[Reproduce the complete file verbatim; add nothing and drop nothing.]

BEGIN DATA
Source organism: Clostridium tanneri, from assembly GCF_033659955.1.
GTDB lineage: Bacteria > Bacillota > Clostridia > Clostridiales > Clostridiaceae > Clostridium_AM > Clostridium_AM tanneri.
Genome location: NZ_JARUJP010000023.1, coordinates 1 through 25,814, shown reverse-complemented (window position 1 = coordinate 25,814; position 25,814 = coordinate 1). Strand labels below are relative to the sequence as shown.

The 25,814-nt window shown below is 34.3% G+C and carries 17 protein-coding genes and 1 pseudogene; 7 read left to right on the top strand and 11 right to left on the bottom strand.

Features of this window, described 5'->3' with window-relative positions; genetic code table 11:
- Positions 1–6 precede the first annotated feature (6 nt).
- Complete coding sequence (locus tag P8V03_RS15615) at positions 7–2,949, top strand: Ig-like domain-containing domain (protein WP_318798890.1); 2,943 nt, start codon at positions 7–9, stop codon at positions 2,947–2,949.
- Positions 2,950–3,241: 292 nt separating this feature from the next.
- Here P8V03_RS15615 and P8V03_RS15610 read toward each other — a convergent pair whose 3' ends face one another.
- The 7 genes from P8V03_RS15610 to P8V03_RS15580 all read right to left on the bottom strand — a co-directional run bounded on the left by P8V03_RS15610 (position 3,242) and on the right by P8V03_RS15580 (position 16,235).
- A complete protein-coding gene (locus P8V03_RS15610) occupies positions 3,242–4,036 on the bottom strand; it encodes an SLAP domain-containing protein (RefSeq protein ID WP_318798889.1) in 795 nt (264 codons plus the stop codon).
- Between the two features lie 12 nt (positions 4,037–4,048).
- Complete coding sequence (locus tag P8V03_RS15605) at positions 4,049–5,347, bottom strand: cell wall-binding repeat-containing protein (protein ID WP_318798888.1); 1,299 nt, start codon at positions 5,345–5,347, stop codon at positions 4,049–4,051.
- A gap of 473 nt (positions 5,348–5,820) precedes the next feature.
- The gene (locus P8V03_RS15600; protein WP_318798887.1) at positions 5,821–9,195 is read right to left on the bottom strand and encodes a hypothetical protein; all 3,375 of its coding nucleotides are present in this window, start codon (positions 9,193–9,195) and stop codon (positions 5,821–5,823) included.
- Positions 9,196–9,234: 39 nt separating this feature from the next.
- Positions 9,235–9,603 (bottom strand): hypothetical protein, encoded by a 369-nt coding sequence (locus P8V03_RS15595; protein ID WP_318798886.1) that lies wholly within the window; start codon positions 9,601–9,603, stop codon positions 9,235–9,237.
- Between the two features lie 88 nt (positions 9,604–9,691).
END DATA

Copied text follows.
Source organism: Clostridium tanneri, from assembly GCF_033659955.1.
GTDB lineage: Bacteria > Bacillota > Clostridia > Clostridiales > Clostridiaceae > Clostridium_AM > Clostridium_AM tanneri.
Genome location: NZ_JARUJP010000023.1, coordinates 1 through 25,814, shown reverse-complemented (window position 1 = coordinate 25,814; position 25,814 = coordinate 1). Strand labels below are relative to the sequence as shown.

The 25,814-nt window shown below is 34.3% G+C and carries 17 protein-coding genes and 1 pseudogene; 7 read left to right on the top strand and 11 right to left on the bottom strand.

Features of this window, described 5'->3' with window-relative positions; genetic code table 11:
- Positions 1–6 precede the first annotated feature (6 nt).
- Complete coding sequence (locus tag P8V03_RS15615) at positions 7–2,949, top strand: Ig-like domain-containing domain (protein WP_318798890.1); 2,943 nt, start codon at positions 7–9, stop codon at positions 2,947–2,949.
- Positions 2,950–3,241: 292 nt separating this feature from the next.
- Here P8V03_RS15615 and P8V03_RS15610 read toward each other — a convergent pair whose 3' ends face one another.
- The 7 genes from P8V03_RS15610 to P8V03_RS15580 all read right to left on the bottom strand — a co-directional run bounded on the left by P8V03_RS15610 (position 3,242) and on the right by P8V03_RS15580 (position 16,235).
- A complete protein-coding gene (locus P8V03_RS15610) occupies positions 3,242–4,036 on the bottom strand; it encodes an SLAP domain-containing protein (RefSeq protein ID WP_318798889.1) in 795 nt (264 codons plus the stop codon).
- Between the two features lie 12 nt (positions 4,037–4,048).
- Complete coding sequence (locus tag P8V03_RS15605) at positions 4,049–5,347, bottom strand: cell wall-binding repeat-containing protein (protein ID WP_318798888.1); 1,299 nt, start codon at positions 5,345–5,347, stop codon at positions 4,049–4,051.
- A gap of 473 nt (positions 5,348–5,820) precedes the next feature.
- The gene (locus P8V03_RS15600; protein WP_318798887.1) at positions 5,821–9,195 is read right to left on the bottom strand and encodes a hypothetical protein; all 3,375 of its coding nucleotides are present in this window, start codon (positions 9,193–9,195) and stop codon (positions 5,821–5,823) included.
- Positions 9,196–9,234: 39 nt separating this feature from the next.
- Positions 9,235–9,603 (bottom strand): hypothetical protein, encoded by a 369-nt coding sequence (locus P8V03_RS15595; protein ID WP_318798886.1) that lies wholly within the window; start codon positions 9,601–9,603, stop codon positions 9,235–9,237.
- Between the two features lie 88 nt (positions 9,604–9,691).